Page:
LJUBLJANA, Slovenia — This summer has seen a European procession of art behemoths — Art Basel, Venice Biennale, Documenta and Sculpture Projects Münster — a mammoth confluence that happens only once a decade. Challenging the selection protocols of the art system behind these emporia is the satisfyingly lean, poetically charged, curatorially radical, and venerable (it was founded in 1955) 32nd Biennial of Graphic Arts: Birth as Criterion, in Ljubljana (pronounced: loo-be-yana) Slovenia. There, I came upon a heterogeneous assortment of gripping graphic art frequently focused on identity politics as auto-curated by diverse artists whose work thematically deals with issues of multiplicity. This organization and theme is the result of an interesting curatorial experiment spearheaded by chief-curator Nevenka Šivavec.
More than two-thirds of the work is by North and South Americans, and most of this focuses on identity politics and autobiography, which runs the risk of falling into self-involved parochialisms. Worse, such default identity fixations may even be used to fortify those opposed to the ideal of a world without division: bigoted far-right xenophobes and rabid nationalists. But here in EU-member Slovenia, within the continental climes of folkloric Ljubljana (a petite municipality near Venice on an alluvial plain dating to the Quaternary era), the Americans’ art took on oddly gallant, almost fairy tale qualities of transcontinental value.
Certainly, heroic risk is evident in the Slovenian organization of this biennial, which goes so far as to adopt the chance-based cadavre exquis (exquisite cadaver) as a model. Nevenka Šivavec and her eight curatorial team members (Irena Borić, Miklavž Komelj, Yasmín Martín Vodopivec, Breda Škrjanec, Lili Šturm, Vladimir Vidmar, Asta Vrečko and Božidar Zrinski) were bold enough to reconsider and change the generic protocols of curating a typical biennial. Instead of centralizing choice of participation by having one person (The Curator) determining the process for the realization of the exhibition, this collective functioned as a catalyst: setting up a curatorial mechanism that intertwined with the philosophical concept of the rhizome as developed by Gilles Deleuze and Félix Guattari (itself based on the botanical rhizome). The biennial collective thus embarked upon an uncertain and uneasy path where the only foundation was its determination to follow the initial convictions.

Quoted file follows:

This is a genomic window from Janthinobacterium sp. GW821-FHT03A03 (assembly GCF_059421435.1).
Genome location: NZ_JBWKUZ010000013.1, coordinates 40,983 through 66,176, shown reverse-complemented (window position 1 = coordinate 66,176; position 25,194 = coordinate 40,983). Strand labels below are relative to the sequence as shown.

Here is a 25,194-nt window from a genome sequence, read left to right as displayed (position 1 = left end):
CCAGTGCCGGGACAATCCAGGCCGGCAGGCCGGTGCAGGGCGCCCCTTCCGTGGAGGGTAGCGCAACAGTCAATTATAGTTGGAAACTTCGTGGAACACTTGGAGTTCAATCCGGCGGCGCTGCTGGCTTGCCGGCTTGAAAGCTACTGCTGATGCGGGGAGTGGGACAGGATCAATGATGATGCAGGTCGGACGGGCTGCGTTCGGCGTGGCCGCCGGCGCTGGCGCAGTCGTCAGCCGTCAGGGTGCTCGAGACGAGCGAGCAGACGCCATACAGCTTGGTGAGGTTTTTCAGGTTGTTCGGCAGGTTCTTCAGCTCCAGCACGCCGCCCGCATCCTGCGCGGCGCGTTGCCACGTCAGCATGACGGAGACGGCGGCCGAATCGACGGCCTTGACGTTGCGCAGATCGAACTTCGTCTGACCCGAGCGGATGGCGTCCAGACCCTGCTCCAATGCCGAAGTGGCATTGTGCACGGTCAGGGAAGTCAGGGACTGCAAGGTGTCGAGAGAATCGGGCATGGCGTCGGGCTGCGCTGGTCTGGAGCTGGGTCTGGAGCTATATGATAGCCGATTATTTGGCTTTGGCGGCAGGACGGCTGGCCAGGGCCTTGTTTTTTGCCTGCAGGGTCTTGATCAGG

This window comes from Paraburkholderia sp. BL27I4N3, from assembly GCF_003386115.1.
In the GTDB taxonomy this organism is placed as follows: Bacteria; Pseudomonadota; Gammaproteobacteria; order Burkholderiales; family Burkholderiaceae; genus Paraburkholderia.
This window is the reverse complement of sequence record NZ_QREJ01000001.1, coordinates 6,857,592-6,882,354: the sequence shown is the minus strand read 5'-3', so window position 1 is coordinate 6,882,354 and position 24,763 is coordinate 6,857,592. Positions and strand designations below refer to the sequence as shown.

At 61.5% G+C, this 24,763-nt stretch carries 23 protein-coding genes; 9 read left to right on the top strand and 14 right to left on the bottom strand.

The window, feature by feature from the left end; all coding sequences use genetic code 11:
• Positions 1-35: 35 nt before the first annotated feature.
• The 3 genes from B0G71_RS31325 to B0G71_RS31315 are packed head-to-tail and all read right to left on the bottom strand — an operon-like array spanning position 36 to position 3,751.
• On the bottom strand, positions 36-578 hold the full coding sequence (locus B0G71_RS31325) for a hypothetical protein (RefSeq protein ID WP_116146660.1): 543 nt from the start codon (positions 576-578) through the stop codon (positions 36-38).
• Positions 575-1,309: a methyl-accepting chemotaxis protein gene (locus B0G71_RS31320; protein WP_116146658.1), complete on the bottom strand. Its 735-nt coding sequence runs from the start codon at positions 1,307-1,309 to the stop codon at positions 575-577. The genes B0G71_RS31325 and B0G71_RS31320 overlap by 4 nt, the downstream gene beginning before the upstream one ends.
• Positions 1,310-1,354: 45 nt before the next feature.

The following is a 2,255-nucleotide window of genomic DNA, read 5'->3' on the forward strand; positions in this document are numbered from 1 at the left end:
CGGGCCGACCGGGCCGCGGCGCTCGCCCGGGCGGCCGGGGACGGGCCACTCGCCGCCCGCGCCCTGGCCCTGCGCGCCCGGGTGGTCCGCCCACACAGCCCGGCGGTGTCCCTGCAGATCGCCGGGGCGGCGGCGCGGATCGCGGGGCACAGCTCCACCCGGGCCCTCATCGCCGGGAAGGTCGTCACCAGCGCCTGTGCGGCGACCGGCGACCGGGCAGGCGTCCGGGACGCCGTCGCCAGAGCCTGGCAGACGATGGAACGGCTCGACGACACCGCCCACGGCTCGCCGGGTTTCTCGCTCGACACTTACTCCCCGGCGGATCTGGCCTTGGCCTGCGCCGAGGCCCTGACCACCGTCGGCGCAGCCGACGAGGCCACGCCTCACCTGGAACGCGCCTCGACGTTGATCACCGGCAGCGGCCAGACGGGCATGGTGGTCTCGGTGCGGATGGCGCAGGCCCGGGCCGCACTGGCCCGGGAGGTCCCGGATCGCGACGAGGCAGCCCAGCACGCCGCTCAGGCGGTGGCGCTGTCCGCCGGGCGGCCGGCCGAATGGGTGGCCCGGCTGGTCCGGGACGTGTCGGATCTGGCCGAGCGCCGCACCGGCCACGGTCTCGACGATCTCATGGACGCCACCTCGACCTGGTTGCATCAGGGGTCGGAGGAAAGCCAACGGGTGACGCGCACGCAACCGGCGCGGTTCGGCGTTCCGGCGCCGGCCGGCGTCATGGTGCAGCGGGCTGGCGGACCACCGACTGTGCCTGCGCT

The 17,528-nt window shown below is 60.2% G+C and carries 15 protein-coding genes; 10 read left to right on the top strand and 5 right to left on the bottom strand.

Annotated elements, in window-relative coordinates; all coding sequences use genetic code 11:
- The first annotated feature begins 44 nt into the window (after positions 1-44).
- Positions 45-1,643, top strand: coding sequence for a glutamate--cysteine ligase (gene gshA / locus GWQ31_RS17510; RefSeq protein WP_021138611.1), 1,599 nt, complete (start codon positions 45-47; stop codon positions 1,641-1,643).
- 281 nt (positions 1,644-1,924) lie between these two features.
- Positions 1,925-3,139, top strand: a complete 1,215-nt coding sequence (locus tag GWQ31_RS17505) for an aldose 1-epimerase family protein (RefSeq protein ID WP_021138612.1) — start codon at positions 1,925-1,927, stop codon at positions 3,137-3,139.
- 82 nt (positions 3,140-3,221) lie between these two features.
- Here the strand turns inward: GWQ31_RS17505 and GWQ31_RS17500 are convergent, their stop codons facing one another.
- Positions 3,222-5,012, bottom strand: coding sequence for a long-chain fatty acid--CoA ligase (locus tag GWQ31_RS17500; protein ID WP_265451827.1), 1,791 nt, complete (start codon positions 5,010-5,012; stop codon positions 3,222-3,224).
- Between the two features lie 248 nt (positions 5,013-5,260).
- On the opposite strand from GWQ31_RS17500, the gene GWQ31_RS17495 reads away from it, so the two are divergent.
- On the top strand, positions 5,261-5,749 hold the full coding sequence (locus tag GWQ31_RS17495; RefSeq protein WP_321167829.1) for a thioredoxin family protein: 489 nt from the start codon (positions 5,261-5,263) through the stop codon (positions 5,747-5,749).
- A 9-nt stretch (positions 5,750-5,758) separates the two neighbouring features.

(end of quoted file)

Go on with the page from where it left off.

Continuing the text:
The collective kicked off the selection process by inviting five previous biennial awardees to name the first five participating artists, thus launching a generative structure in which further selected artists also become selectors. This ideal of flowing concatenation was formally emphasized in the lush, demanding opening dance performance: Meta Grgurevič’s “Silenzio: Eternal Loopholes and Braided Lines.” The piece interlinked electronic and ritualistic live music and chant with a stringed mechanical kinetic apparatus and mesmerizing dance choreographed by Sanja Nešković Peršin that blended ballet and contact improvisation.
The main exhibition, entitled Criterion as Birth, consists of 27 artists in spaces they largely chose for themselves at the MGLC Tivoli Mansion and at the newly renovated Švicarija Creative Centre. Setting the historic-conceptual-poetic context for the work of these 27 artists is a small but important show at Škuc Gallery entitled This Is Not a Name. Key referential works here include a beautiful rare book of Publius Ovidius Naso’s Metamorphoses published by J. W. Valvasor in 1680, Karel Destovnik Kajuh’s cyclostyle-printed Poem (1943) from the Slovene National Archive, a copy of Tomaž Šalamun’s first edition poem “Namen Pelerine” (Purpose of a Cape) from 1968, and an anonymous sculpture of the head of Achelous, a man-faced bull god, from 37–68 AD courtesy of the Museum of Ljubljana. This robust Greek mythological god of rivers and marshlands is often depicted as a mature bearded man with horns. In his battle with Hercules over a nymph, he is transformed into a bull (to no avail, alas). Figures of Achelous are often found in Roman settlements near rivers and marshes, such as Emona, the Roman town which preceded today’s Ljubljana on the same site.
For Birth as Criterion, the recipients of the Grand Prize of the past five Biennial editions — Jeon Joonho (2007), Justseeds (2009), Regina José Galindo (2011), María Elena González (2013) and Ištvan Išt Huzjan (2015) — were invited to each propose one artist to participate in this year’s event. The resulting five artists were then invited to nominate the next five. The process consisted of several rounds, a procedure that transformed not only the art content but also the biennial’s structure, resulting in a 57% male to 43% female participation ratio. Šivavec seemed pleased with the results of these shared contacts, but told me this year’s venture did not signal a permanent change in curatorial practise for the Biennial of Graphic Arts going forward.